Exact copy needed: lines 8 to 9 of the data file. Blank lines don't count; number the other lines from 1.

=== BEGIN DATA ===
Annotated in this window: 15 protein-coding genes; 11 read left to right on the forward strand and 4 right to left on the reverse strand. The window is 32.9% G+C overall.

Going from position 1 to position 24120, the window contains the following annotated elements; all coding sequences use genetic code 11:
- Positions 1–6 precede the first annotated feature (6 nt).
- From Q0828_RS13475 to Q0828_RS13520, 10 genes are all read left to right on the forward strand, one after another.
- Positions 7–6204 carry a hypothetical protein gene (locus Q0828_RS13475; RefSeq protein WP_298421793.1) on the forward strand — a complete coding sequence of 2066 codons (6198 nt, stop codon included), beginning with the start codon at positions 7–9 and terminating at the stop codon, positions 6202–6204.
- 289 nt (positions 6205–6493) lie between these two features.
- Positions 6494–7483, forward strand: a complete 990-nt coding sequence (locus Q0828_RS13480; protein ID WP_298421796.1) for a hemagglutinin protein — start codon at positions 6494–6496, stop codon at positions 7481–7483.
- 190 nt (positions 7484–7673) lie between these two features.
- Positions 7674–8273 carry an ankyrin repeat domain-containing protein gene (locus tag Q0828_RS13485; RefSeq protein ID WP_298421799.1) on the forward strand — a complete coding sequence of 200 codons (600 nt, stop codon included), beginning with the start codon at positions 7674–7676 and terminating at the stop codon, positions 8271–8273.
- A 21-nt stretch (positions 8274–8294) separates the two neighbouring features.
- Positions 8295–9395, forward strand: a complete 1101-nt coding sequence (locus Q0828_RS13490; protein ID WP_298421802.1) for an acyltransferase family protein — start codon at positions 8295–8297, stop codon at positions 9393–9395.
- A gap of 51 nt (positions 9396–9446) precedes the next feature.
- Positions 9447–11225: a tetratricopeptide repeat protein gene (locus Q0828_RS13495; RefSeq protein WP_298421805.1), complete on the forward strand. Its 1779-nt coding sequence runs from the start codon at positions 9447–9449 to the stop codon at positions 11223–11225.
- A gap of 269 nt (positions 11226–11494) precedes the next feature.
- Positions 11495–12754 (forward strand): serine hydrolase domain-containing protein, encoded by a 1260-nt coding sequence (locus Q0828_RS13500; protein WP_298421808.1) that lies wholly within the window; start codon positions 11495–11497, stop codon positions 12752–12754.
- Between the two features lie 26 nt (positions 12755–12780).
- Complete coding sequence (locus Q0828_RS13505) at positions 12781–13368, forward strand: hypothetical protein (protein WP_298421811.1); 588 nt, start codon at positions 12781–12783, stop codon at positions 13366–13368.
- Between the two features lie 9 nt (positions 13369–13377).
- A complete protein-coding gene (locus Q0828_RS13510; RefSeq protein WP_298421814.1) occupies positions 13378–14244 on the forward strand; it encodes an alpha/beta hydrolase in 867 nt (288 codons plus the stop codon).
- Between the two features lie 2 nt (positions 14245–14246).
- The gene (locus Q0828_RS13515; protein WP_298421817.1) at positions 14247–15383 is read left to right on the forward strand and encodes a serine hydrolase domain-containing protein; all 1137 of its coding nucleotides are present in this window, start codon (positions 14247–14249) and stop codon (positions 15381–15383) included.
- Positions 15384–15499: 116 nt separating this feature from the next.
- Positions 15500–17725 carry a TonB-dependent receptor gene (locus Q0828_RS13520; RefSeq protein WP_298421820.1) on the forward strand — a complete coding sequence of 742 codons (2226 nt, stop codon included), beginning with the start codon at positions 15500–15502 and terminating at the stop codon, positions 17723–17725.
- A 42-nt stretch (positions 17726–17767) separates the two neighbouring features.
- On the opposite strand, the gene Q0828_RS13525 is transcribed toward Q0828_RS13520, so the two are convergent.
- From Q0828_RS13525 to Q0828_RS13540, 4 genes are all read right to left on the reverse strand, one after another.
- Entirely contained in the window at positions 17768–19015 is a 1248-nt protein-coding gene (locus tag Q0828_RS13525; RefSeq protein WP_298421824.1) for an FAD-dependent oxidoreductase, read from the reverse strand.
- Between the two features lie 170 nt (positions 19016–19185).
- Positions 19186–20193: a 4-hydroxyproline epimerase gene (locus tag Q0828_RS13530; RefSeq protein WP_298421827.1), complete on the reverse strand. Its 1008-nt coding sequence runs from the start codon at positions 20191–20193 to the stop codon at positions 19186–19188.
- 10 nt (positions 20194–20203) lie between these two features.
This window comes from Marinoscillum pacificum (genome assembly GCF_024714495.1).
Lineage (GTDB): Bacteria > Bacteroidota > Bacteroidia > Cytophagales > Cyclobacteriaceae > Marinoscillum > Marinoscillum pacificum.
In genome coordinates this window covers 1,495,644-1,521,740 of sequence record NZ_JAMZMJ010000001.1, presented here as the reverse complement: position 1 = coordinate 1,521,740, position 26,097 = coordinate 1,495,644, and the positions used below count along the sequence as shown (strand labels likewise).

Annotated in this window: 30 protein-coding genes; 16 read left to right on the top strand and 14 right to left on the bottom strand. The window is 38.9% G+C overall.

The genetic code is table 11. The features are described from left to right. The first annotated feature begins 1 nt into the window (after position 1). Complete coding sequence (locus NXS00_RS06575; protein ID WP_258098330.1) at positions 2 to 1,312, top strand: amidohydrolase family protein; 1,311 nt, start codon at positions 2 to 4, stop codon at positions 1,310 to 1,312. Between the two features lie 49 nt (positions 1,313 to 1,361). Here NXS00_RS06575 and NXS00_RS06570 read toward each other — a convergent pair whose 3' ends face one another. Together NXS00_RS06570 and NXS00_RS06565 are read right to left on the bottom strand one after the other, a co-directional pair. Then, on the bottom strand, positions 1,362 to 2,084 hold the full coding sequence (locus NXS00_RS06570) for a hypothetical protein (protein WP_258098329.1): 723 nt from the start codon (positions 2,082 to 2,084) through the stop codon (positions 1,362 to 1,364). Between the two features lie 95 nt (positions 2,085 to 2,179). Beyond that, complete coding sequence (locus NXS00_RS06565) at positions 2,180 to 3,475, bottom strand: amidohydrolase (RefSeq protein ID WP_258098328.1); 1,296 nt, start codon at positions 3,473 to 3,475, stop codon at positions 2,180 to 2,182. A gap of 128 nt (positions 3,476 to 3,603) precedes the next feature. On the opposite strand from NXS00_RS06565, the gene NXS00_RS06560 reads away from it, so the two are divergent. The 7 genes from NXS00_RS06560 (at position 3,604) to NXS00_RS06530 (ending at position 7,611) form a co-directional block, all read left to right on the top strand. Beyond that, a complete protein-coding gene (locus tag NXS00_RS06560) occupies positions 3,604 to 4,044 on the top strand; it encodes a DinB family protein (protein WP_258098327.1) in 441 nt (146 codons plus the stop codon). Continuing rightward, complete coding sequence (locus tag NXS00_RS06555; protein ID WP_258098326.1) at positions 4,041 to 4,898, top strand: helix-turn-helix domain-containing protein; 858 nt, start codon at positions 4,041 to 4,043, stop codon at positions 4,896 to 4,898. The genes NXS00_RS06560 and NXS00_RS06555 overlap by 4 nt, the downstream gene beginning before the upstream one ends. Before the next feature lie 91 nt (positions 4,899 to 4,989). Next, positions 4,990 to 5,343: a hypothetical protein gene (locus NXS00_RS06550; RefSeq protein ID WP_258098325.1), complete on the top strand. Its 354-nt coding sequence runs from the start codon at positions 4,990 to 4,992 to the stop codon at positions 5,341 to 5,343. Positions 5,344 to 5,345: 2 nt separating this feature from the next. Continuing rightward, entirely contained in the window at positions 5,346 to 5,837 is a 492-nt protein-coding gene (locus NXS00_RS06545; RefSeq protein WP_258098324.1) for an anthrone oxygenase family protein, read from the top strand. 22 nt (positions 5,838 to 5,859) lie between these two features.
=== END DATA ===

- 190 nt (positions 7484–7673) lie between these two features.
- Positions 7674–8273 carry an ankyrin repeat domain-containing protein gene (locus tag Q0828_RS13485; RefSeq protein ID WP_298421799.1) on the forward strand — a complete coding sequence of 200 codons (600 nt, stop codon included), beginning with the start codon at positions 7674–7676 and terminating at the stop codon, positions 8271–8273.